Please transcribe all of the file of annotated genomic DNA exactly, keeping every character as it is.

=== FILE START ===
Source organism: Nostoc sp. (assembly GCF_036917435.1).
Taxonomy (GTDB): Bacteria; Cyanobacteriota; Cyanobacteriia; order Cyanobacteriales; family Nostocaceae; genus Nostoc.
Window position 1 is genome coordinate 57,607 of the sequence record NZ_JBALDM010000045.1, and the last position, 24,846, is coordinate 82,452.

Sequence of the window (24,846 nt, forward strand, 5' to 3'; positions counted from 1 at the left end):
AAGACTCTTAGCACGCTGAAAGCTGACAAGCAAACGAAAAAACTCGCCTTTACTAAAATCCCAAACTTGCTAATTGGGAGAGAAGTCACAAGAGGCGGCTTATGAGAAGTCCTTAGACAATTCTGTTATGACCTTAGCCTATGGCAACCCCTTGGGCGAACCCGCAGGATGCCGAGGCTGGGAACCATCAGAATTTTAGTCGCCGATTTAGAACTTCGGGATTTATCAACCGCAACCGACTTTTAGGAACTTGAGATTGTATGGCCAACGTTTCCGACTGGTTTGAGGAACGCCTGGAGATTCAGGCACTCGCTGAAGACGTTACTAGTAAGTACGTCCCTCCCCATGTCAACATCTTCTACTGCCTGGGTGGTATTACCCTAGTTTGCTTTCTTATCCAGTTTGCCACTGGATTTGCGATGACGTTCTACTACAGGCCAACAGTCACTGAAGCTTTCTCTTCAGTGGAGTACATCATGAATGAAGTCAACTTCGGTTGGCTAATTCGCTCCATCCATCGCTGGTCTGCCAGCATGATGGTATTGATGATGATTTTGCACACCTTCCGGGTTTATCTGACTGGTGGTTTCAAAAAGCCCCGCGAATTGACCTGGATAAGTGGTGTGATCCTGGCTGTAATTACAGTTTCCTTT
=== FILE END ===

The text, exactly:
Source organism: Nostoc sp. (assembly GCF_036917435.1).
Taxonomy (GTDB): Bacteria; Cyanobacteriota; Cyanobacteriia; order Cyanobacteriales; family Nostocaceae; genus Nostoc.
Window position 1 is genome coordinate 57,607 of the sequence record NZ_JBALDM010000045.1, and the last position, 24,846, is coordinate 82,452.

Sequence of the window (24,846 nt, forward strand, 5' to 3'; positions counted from 1 at the left end):
AAGACTCTTAGCACGCTGAAAGCTGACAAGCAAACGAAAAAACTCGCCTTTACTAAAATCCCAAACTTGCTAATTGGGAGAGAAGTCACAAGAGGCGGCTTATGAGAAGTCCTTAGACAATTCTGTTATGACCTTAGCCTATGGCAACCCCTTGGGCGAACCCGCAGGATGCCGAGGCTGGGAACCATCAGAATTTTAGTCGCCGATTTAGAACTTCGGGATTTATCAACCGCAACCGACTTTTAGGAACTTGAGATTGTATGGCCAACGTTTCCGACTGGTTTGAGGAACGCCTGGAGATTCAGGCACTCGCTGAAGACGTTACTAGTAAGTACGTCCCTCCCCATGTCAACATCTTCTACTGCCTGGGTGGTATTACCCTAGTTTGCTTTCTTATCCAGTTTGCCACTGGATTTGCGATGACGTTCTACTACAGGCCAACAGTCACTGAAGCTTTCTCTTCAGTGGAGTACATCATGAATGAAGTCAACTTCGGTTGGCTAATTCGCTCCATCCATCGCTGGTCTGCCAGCATGATGGTATTGATGATGATTTTGCACACCTTCCGGGTTTATCTGACTGGTGGTTTCAAAAAGCCCCGCGAATTGACCTGGATAAGTGGTGTGATCCTGGCTGTAATTACAGTTTCCTTT